Bruno Martins, Software Developer and Musician

There are four main things that I took from music into my career:

First, being a member of a band helped me to understand what it means to work as a team. Everybody needs to have his or her own well-defined part on the team, and everybody needs to have the same goal for it to work.

Second, having performed a lot of times, I became much more comfortable being under the spotlight. Although I am a shy person, I can handle it when all attention is directed towards me. This is especially helpful for giving presentations and speaking up in groups or meetings.

Third, in music, there is always someone that tends to be a critic of what you do or how you do it – even if that person does not have the slightest idea of what they are talking about. The same thing happens in tech. You just need to learn how to filter what is worth taking into account and what is not.

Finally, you will fail, a lot. In music you will play a wrong note at the exact point where you had never done so before; in tech something will crash when it did not do so before. The only thing that matters at that point is how you fix the problem, and how you prevent it from happening again. How you play the following notes, or how you recover the system.

Hi, my name is Bruno Martins, and I am a software developer at Bright Pixel ( I am also the CTO and co-founder of, a start-up incubated there. I have been at Bright Pixel from day one, so it has been almost 2 years.

My parents are Portuguese, but they were living in France when I was born. When I was 10 they decided we should move back to their hometown in northern Portugal. I stayed there until I was 18, then I moved to Braga to start college where I studied and eventually began working. In 2012, after some years in Lisbon, I moved to Porto to be closer to family, and have been working more remotely since.

I got my first computer when I was 9, just for the games. A couple years later, someone offered me a book with several programs written in Basic. You “only” had to copy hundreds of lines of code from the book into a text editor to have the program working. Copying lines of code from a text book into a text editor may seem like an easy task, but it is extremely error prone, so most of the times I had to spend hours debugging… but I was completely amazed with what I was able to do. It was probably then that I decided to become a programmer.

Music is my muse outside of programming. I play bass guitar and produce music whenever I get the chance. I have a wife and a 3-year-old son, so I have accepted that it is impossible to do everything, otherwise you end up doing nothing. Well sometimes you can do everything, you just end up sleeping less.

When I was 16, I decided to start learning how to play the guitar. I found a job during the summer to earn enough money to buy one, and a friend of mine taught me how to play. This friend also had a band at the time with some other friends. Two years later they asked me if I wanted to play bass in the band. I tried it once, and never looked back at the guitar. I was a part of that band between 1996 and around 2001, but work got in the way of some of the band member so we decided to stop. We mostly played covers in bars and for events; I would say we did around 20-30 concerts each year.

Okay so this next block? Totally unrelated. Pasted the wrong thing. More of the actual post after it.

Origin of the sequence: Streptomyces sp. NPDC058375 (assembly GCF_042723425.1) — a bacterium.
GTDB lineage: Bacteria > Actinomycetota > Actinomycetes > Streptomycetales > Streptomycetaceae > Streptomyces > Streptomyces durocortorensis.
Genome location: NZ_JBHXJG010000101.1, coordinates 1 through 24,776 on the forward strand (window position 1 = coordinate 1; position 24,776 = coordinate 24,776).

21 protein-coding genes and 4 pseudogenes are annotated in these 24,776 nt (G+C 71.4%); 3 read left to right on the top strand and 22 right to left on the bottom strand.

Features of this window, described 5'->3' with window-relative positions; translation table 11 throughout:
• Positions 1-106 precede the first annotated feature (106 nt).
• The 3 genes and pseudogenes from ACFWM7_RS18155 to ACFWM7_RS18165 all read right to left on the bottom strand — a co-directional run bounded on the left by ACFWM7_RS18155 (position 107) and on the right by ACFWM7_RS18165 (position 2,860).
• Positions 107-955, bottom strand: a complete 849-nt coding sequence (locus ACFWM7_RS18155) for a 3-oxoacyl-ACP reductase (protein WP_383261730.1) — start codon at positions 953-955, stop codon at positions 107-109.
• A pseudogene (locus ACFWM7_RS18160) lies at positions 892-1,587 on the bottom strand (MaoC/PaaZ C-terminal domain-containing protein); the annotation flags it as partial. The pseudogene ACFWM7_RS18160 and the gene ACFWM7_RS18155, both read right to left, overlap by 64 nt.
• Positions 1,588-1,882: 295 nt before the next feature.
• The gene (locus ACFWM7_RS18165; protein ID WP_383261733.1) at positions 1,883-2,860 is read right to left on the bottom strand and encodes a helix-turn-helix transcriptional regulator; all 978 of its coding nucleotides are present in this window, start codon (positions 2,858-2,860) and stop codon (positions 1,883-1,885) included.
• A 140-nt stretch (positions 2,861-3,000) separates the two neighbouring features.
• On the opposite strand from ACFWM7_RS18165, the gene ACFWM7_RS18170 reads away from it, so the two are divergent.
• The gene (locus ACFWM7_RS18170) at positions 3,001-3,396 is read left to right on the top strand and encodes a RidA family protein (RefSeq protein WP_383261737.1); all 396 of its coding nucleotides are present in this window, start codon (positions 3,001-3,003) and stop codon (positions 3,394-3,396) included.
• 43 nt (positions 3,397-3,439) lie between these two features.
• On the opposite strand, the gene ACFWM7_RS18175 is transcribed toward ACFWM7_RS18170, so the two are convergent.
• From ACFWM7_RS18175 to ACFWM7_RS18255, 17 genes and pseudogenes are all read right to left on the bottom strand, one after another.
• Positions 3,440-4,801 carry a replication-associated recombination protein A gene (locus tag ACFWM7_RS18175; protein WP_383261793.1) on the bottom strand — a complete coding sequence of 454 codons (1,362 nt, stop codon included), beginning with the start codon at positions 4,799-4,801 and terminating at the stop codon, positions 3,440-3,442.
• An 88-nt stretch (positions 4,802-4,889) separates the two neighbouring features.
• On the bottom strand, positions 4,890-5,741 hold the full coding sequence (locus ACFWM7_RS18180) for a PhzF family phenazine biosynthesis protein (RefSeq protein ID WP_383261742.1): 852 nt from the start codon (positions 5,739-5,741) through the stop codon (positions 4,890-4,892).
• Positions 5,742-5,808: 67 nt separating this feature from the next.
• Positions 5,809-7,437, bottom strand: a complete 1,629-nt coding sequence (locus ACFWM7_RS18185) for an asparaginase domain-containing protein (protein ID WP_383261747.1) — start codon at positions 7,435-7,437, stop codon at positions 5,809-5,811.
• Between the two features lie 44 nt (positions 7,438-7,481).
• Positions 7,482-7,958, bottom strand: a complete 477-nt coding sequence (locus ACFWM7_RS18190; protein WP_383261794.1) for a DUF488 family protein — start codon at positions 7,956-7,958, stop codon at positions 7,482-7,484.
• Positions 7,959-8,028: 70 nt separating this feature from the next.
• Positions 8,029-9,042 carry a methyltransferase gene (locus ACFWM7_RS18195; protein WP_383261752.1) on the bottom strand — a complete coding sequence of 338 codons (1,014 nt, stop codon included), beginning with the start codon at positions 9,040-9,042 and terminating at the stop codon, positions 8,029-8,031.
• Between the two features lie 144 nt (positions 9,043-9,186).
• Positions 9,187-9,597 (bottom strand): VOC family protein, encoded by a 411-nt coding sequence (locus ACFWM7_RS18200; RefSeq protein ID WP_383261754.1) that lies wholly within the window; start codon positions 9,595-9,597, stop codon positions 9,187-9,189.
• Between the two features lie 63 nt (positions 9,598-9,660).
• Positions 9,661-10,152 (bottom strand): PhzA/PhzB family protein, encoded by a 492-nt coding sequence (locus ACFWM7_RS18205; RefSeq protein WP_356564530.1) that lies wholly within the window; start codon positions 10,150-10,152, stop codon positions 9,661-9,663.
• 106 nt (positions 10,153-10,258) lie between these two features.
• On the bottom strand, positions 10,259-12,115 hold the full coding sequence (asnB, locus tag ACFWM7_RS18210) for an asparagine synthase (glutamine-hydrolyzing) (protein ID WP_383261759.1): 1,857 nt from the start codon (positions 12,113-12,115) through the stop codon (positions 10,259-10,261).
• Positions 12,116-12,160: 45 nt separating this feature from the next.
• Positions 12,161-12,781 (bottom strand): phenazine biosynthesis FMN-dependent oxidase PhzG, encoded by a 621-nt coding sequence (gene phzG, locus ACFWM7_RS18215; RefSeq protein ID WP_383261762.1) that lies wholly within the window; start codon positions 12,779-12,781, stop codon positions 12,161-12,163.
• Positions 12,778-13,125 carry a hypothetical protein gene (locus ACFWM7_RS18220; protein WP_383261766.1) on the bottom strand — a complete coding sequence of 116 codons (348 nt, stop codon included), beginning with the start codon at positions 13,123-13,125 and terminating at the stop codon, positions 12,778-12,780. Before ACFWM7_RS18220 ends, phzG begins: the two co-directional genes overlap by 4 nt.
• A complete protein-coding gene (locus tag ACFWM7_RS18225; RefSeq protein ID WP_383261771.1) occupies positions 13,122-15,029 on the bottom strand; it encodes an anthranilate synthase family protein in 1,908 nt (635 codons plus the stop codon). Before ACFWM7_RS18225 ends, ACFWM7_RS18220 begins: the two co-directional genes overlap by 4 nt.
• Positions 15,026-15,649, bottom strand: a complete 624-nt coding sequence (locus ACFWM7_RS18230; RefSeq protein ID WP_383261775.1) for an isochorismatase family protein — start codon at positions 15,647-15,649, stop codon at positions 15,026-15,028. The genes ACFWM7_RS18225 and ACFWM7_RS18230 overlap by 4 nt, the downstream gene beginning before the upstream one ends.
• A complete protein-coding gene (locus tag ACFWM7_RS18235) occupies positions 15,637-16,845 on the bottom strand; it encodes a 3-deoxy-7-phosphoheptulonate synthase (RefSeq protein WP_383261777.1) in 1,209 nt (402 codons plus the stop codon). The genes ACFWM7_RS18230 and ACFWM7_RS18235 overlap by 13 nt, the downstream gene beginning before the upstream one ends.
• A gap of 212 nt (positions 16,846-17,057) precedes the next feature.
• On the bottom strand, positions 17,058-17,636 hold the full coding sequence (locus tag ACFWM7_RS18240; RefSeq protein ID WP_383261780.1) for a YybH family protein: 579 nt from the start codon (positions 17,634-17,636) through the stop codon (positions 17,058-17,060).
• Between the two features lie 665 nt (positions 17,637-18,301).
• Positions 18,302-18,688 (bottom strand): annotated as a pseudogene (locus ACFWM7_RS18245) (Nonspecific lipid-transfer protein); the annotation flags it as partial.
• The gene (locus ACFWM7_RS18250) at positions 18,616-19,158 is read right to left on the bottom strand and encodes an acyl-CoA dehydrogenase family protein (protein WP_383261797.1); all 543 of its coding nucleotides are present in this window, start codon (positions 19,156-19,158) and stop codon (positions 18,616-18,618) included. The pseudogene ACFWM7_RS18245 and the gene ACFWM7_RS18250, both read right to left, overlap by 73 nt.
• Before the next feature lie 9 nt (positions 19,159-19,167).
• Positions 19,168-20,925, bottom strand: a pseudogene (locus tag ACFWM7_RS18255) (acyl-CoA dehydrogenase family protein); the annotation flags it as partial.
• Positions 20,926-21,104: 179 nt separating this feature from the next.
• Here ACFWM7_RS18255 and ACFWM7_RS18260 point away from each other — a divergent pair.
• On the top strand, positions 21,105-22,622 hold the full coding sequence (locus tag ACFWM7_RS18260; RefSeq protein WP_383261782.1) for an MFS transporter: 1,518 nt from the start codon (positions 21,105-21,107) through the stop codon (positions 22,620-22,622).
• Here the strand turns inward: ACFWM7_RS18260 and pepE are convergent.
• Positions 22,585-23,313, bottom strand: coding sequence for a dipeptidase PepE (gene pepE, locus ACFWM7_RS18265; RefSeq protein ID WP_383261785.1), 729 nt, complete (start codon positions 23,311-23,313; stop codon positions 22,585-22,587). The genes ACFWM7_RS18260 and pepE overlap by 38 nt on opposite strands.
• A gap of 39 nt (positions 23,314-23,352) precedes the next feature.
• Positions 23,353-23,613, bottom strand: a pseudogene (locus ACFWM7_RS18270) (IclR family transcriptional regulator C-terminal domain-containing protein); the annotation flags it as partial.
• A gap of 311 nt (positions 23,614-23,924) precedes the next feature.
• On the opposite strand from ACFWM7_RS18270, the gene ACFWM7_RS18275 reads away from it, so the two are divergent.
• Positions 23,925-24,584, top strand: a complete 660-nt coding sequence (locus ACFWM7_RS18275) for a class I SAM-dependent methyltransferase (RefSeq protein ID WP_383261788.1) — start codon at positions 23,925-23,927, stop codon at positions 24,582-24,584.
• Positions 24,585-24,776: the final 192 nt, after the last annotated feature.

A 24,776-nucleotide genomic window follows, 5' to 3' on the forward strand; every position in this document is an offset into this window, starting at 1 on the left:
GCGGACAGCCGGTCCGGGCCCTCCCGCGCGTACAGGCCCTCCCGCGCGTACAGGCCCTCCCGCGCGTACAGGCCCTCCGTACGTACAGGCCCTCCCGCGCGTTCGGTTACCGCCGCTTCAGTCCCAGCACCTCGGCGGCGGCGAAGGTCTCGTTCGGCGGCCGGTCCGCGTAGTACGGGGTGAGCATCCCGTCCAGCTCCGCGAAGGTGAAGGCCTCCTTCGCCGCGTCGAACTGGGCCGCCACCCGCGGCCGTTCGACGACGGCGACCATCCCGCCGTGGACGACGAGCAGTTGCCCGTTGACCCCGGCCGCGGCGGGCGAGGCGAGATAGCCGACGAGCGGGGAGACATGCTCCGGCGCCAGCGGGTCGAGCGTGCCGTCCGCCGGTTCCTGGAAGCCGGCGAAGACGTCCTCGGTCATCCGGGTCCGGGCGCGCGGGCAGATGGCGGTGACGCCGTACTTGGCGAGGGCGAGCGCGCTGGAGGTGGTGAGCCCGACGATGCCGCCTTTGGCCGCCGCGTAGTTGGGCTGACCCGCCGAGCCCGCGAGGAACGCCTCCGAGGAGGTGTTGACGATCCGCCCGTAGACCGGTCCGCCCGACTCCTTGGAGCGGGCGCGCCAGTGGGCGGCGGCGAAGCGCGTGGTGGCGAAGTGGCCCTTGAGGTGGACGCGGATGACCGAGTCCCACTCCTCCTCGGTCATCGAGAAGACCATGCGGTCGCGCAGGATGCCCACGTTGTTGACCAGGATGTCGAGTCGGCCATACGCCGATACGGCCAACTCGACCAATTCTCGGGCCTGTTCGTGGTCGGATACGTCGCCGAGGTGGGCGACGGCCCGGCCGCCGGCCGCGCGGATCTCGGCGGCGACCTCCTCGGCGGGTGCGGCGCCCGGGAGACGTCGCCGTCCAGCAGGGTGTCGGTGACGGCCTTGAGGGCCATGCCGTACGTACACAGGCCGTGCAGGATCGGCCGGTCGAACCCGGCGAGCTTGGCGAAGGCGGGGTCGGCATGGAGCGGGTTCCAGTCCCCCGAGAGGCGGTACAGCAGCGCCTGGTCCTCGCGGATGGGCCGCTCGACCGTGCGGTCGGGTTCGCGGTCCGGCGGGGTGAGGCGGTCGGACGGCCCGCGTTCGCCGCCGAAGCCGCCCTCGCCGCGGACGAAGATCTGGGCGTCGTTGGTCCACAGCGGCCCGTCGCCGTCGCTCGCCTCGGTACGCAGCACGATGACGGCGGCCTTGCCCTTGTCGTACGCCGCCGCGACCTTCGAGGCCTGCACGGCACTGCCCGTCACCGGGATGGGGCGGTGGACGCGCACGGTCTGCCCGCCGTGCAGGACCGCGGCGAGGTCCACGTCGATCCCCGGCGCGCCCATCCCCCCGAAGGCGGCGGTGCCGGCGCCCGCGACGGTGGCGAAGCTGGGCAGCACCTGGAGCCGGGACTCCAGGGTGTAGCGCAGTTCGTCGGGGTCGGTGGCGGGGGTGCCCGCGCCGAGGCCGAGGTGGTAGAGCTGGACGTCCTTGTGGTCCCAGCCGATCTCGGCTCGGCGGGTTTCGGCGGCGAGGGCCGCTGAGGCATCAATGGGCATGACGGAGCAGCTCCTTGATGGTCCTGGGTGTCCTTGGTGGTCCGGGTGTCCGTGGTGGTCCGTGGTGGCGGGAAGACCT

Music production is also something that has interested me for a long time. I kept telling myself for years that I should try it, but I did not know where to start. Then I saw a video of a girl performing a cover of a Nine Inch Nails song, and all she had was a microphone, a midi keyboard and a tablet. When I saw what she was able to do with this tiny setup, I was blown away. I decided to do some research and start producing myself.

I do not have a favourite genre of music. I listen to a lot of different things, from electronic to heavy metal. But I can go months listening the same genre; I think that it depends on the mood I am in. I do not even particularly admire a bassist or producer. I think that each instrument has its own place, and songs are either good or not depending on how all of the instruments end up interacting with each other. I usually admire bands instead of a particular person in that band.

In both music and tech, we start with something small and meaningful, and then we build the rest around it. A song is not made in one go. Sometimes we need to do a small bit and then go from there to create the other bits around it. In tech the same principle applies, build the first bit of a system so it works and then build the rest around it. The important thing is to not be afraid to try. Keep in mind that it sometimes gets hard, but practice is the key.

Although it does not change anything in my life, I think that at this point, music is something more than just for fun. I do not intend to do it professionally, but it is something that I simply need to do. It is almost like a safe place that I need to visit frequently. When I am playing or trying to produce something, I am totally focused on what I am doing; every worry or thought not related to what I am doing stays out of the room.

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